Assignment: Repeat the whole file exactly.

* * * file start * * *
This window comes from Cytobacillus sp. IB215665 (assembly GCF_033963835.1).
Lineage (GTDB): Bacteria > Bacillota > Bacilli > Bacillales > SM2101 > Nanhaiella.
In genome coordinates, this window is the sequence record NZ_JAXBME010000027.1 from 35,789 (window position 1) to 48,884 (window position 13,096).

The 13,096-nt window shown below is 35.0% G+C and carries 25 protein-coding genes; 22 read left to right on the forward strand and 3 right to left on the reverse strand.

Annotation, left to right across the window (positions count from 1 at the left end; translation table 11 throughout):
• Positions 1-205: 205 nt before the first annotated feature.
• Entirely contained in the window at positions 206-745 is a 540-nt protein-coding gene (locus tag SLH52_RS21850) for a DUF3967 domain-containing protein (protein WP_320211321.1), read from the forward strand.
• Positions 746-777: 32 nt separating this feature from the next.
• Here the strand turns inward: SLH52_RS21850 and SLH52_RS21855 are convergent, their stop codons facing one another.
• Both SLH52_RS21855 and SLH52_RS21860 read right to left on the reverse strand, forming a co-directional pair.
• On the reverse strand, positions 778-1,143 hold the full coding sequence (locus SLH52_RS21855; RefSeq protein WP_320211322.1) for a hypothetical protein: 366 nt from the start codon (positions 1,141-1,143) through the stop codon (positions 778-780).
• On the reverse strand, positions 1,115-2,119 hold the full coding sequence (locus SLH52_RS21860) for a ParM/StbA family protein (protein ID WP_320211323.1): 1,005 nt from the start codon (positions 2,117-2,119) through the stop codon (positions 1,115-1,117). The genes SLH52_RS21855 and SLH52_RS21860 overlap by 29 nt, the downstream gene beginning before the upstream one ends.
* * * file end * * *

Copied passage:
This window comes from Cytobacillus sp. IB215665 (assembly GCF_033963835.1).
Lineage (GTDB): Bacteria > Bacillota > Bacilli > Bacillales > SM2101 > Nanhaiella.
In genome coordinates, this window is the sequence record NZ_JAXBME010000027.1 from 35,789 (window position 1) to 48,884 (window position 13,096).

The 13,096-nt window shown below is 35.0% G+C and carries 25 protein-coding genes; 22 read left to right on the forward strand and 3 right to left on the reverse strand.

Annotation, left to right across the window (positions count from 1 at the left end; translation table 11 throughout):
• Positions 1-205: 205 nt before the first annotated feature.
• Entirely contained in the window at positions 206-745 is a 540-nt protein-coding gene (locus tag SLH52_RS21850) for a DUF3967 domain-containing protein (protein WP_320211321.1), read from the forward strand.
• Positions 746-777: 32 nt separating this feature from the next.
• Here the strand turns inward: SLH52_RS21850 and SLH52_RS21855 are convergent, their stop codons facing one another.
• Both SLH52_RS21855 and SLH52_RS21860 read right to left on the reverse strand, forming a co-directional pair.
• On the reverse strand, positions 778-1,143 hold the full coding sequence (locus SLH52_RS21855; RefSeq protein WP_320211322.1) for a hypothetical protein: 366 nt from the start codon (positions 1,141-1,143) through the stop codon (positions 778-780).
• On the reverse strand, positions 1,115-2,119 hold the full coding sequence (locus SLH52_RS21860) for a ParM/StbA family protein (protein ID WP_320211323.1): 1,005 nt from the start codon (positions 2,117-2,119) through the stop codon (positions 1,115-1,117). The genes SLH52_RS21855 and SLH52_RS21860 overlap by 29 nt, the downstream gene beginning before the upstream one ends.